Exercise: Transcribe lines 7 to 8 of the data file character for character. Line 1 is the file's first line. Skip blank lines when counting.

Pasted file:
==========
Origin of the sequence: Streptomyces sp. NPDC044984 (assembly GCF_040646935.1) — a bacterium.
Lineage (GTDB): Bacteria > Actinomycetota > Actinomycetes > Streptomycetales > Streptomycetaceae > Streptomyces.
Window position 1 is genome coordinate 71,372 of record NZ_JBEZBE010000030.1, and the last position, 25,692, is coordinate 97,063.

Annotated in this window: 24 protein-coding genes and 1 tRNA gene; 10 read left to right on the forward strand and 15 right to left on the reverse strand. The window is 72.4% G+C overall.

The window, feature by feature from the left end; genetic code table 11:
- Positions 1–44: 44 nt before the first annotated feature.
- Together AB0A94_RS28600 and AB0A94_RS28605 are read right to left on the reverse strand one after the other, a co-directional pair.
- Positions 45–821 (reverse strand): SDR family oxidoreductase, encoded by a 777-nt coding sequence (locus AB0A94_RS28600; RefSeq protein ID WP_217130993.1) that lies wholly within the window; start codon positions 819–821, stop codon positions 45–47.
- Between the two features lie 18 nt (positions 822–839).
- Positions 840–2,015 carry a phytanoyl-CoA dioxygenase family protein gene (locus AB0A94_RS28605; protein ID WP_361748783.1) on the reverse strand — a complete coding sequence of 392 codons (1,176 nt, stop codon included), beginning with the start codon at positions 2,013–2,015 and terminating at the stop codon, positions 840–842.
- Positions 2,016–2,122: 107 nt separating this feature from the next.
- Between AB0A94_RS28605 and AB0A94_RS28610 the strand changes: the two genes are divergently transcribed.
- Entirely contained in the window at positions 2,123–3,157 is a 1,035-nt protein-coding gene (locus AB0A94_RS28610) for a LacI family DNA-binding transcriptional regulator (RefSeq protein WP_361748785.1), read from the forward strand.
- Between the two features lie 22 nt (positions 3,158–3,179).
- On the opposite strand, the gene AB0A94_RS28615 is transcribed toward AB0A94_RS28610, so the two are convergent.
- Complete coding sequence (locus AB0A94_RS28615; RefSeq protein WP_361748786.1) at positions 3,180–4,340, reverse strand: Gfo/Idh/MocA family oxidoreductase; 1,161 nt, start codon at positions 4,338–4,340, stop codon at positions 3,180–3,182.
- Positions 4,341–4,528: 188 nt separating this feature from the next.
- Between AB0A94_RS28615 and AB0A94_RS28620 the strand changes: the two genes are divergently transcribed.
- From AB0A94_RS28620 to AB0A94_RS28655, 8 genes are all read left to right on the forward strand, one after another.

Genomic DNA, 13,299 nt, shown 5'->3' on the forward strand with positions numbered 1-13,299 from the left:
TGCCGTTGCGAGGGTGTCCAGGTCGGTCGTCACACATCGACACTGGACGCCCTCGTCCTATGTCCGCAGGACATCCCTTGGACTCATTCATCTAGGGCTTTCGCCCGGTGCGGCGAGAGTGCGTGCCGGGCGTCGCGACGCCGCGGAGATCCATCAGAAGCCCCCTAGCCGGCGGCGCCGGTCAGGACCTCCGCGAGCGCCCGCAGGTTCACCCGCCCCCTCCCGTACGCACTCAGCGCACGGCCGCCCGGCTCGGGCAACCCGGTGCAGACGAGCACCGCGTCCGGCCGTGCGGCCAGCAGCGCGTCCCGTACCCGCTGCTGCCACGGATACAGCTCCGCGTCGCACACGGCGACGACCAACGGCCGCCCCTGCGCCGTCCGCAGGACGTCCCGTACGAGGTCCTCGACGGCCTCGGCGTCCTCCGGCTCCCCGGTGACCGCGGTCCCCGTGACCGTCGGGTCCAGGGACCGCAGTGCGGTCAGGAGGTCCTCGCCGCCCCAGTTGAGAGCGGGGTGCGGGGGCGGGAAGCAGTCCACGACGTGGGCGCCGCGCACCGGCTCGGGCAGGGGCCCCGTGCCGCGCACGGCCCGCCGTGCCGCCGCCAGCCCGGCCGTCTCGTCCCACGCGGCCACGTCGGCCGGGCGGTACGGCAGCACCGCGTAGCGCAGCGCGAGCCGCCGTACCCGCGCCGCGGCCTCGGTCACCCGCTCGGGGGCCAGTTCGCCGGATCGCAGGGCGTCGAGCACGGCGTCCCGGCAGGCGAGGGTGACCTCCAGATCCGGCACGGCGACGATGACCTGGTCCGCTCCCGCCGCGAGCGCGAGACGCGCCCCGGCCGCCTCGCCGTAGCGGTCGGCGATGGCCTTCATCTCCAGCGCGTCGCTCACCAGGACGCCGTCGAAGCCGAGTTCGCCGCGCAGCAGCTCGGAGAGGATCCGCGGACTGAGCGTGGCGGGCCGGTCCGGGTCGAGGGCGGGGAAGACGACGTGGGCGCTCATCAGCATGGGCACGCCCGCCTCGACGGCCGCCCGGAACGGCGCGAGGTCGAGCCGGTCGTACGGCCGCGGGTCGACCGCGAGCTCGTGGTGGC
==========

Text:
- Together AB0A94_RS28600 and AB0A94_RS28605 are read right to left on the reverse strand one after the other, a co-directional pair.
- Positions 45–821 (reverse strand): SDR family oxidoreductase, encoded by a 777-nt coding sequence (locus AB0A94_RS28600; RefSeq protein ID WP_217130993.1) that lies wholly within the window; start codon positions 819–821, stop codon positions 45–47.